The article, “Spiritual Direction with Women after Sexual Abuse by Clergy” by Spiritual Director Trish McBride, appeared in the March 2010 issue of Presence: International Journal for Spiritual Direction. You can read it with the help of google, the new name for God. It is well informed and and clear that statistics in the U.S. and other countries indicate the problem to be “an occupational hazard that exists not just in the wilds of Africa.”
The article referenced two 2002 letters to the editor of a church newsletter. Both letters referred to a case in which sexual abuse survivors had made accusations to the Church against the pastor of the church, Father X.
First, the response letter, because the phrase that caught my attention appeared in that letter, the author of which on behalf of the Susanna group said that complainants to the Catholic Church about sexual assault/abuse by clergy and religious "usually act from a passion to stop the same thing happening to anyone else, and , if they care, from a desire to see the church community healed of its hidden wound."
Now, the letter to which the group responded. In it the writer raised objections to accusations of sexual abuse against Father X suggesting that the accusers lacked proper maturity, integrity, wisdom and compassion especially since the abuse happened seventeen years ago. The letter writer cited the New Testament phrase from John 8 “let who is without sin cast the first stone.” It further implied that the wounded ones should forgive as they have been forgiven.
This letter made me furious. Christian? Maturity? Whose? The responding letter made me cry.
All this got me going on forgiveness. Forgiveness stands at the center of the Christian gospel. It regularly gets misused, its healing power abused. Let me count the abuses: overuse, superficial (sinful) application, judgmental use and globalizing as above, clichéd cover-ups like “forgive and forget,” hasty use without process, thoughtless sloganeering using biblical quotes out of context as above, and forgiveness used in the service of institutional protectionism to dismiss or cover up crimes committed against the powerless by those in power.
Forgiveness as cover up colludes with the conspiracy of silence about clergy sexual abuse. This abusive use of forgiveness wounds the already wounded. Thus we crucify Christ over and over. Thus we wound the Church itself and its faithful. Thus we wound Jesus and the gift of healing he proffers.
We in the Church are loose-lipped with the most gracious gift God has given to us and calls us to share. Perhaps the worst abusive use of forgiveness is the sin of spiritual arrogance—assuming we can do it ourselves without divine help. Thus we wound even the mercies of God.
How long can this go on? My head spins on its axis like Janus. One side angry the other sad. But it’s all my face, angry and sad at once.
I have chosen and continue to choose to serve and love this damn Christian Church for better or worse. I try to say it's just the Roman Catholic Church. I make excuses for my Episcopal Church because its politics are conciliar; it’s more progressive; and by grace and grit it manages to pull off amazingly inclusive actions of which I’m proud.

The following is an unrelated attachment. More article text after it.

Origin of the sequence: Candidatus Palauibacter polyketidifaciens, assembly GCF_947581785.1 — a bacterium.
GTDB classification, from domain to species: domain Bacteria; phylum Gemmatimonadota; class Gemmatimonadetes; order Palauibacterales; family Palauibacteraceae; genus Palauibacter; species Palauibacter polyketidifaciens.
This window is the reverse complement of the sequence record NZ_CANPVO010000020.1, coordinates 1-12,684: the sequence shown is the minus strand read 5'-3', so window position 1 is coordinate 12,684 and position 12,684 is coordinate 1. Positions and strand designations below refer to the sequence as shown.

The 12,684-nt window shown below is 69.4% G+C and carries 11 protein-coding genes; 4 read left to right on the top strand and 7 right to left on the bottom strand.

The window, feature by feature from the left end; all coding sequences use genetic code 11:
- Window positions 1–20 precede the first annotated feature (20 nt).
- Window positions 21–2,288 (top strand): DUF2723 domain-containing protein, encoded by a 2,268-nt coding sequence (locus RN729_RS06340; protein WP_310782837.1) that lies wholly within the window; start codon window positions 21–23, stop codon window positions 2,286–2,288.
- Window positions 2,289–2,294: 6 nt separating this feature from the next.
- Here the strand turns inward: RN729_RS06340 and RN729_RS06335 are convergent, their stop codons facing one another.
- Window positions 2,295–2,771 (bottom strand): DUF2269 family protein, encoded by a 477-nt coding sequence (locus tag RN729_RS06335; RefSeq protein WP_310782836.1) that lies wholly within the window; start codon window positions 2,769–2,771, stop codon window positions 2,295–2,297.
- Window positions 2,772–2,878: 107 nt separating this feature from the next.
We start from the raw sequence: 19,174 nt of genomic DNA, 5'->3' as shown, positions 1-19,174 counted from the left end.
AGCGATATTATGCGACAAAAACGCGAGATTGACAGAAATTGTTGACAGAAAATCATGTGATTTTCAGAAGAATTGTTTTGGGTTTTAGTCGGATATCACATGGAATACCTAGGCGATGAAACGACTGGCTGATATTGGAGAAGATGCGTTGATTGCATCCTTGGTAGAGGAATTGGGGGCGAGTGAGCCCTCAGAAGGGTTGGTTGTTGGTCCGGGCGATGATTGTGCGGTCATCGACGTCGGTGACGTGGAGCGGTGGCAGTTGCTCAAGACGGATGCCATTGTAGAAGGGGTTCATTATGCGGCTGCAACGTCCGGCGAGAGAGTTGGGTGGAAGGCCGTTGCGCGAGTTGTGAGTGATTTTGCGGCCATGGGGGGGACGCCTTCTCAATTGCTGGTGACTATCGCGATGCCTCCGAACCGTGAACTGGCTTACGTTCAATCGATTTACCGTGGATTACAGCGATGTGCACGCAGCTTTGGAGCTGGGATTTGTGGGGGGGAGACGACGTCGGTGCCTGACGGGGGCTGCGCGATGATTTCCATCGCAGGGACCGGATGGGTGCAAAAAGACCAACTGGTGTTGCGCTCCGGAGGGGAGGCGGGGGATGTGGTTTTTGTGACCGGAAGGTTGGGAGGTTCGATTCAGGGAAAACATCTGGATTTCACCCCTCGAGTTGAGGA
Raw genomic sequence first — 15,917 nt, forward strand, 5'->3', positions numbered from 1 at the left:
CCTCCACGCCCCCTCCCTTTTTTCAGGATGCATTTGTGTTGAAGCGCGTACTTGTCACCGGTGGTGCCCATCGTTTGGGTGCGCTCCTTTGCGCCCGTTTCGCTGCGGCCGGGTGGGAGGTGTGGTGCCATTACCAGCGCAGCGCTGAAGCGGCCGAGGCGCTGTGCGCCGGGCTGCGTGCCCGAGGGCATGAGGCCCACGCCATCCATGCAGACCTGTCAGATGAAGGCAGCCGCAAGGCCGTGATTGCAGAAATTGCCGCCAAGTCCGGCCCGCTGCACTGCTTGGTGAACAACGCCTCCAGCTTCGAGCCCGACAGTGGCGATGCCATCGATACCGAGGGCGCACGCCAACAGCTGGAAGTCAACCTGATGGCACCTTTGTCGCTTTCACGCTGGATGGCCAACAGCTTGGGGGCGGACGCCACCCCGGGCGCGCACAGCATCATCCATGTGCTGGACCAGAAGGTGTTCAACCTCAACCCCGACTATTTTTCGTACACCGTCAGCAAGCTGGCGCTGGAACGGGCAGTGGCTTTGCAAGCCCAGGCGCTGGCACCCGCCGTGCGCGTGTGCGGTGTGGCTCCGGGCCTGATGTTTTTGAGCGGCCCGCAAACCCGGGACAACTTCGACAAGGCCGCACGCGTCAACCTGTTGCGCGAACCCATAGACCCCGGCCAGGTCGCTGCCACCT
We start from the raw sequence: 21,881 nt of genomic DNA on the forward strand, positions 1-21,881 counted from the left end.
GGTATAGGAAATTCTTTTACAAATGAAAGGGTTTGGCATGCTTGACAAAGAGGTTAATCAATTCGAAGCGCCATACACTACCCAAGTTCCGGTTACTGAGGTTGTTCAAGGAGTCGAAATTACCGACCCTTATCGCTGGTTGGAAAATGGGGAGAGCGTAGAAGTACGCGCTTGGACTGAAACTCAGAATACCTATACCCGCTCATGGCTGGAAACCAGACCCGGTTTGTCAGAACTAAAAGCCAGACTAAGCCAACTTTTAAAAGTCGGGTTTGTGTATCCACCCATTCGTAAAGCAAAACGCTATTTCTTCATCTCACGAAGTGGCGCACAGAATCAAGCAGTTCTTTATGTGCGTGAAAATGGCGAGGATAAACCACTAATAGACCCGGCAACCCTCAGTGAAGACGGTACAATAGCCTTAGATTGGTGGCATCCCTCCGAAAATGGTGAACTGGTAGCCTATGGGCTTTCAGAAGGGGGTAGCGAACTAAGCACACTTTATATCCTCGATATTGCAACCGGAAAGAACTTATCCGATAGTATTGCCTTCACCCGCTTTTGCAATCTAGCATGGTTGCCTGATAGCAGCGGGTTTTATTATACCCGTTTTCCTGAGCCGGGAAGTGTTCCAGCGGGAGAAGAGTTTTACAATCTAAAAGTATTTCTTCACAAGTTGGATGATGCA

But excuses are just excuses. None matter because this kind of abuse goes on in all churches to say nothing of all secular institutions. No one is exempt. More often than not all is “forgiven,” hidden, passed along without consequence except for those who live with unhealed wounds. That, not clergy sexual abuse, is the true hidden wound of the Church.
Whatever happened to repentance another pretty strong Christian teaching? Ignored for some, demanded for others? Forgiveness misused itself becomes a stone, hurled without reflection.
I think of a woman who was sexually abused consistently and in the name of Love for years. She had no power to refuse the seduction from Father XYZ; she grew up never knowing who her biological father was; she prayed regularly to “our Father in heaven...” and then there was the priest called “father.” These three incarnations became scrambled in her mind while she longed for and waited for her real (biological) father to come, the father to whom she would have given her soul. Instead she gave her body. She gave it to an Episcopal priest for nothing and she has never gotten it back. Of course she has her own sins that beg forgiveness. But to name her wound and its perpetrator was not one of her sins.
Making God into a parent, an exclusively male parent, may not be such a good idea. Jesus may have used this term of affection for his God. But today, metaphors like Father are no longer useful.
The sorrowful side of my face weeps for this woman and for so many others. I also weep for priests who are trapped in a system that is impotent in its structures and is too afraid to help them with their own wounds, too fearful in fact to truly forgive them!
My heart also weeps for Jesus and the gift he didn’t just teach but acted out in his life, the gift of forgiveness without condemnation but with a call to faith, to re-grounding in God, in community and in the best of the human self.
How? He suggested prayer and compassion. He suggested that God is the only being with heart-capacity enough to forgive.
It is not ongoing clergy sexual abuse that is the Church’s hidden wound; it is the hidden and unacknowledged abuses against forgiveness. Justice is made a mockery, yes, but that pales next to the abusive uses of forgiveness.
My rant is done. If anyone dares to forgive me for it I have stones.
The letter sent in response was not published.
One can only hope that such editorial decisions have not escaped Sophia’s notice and transformation has taken place.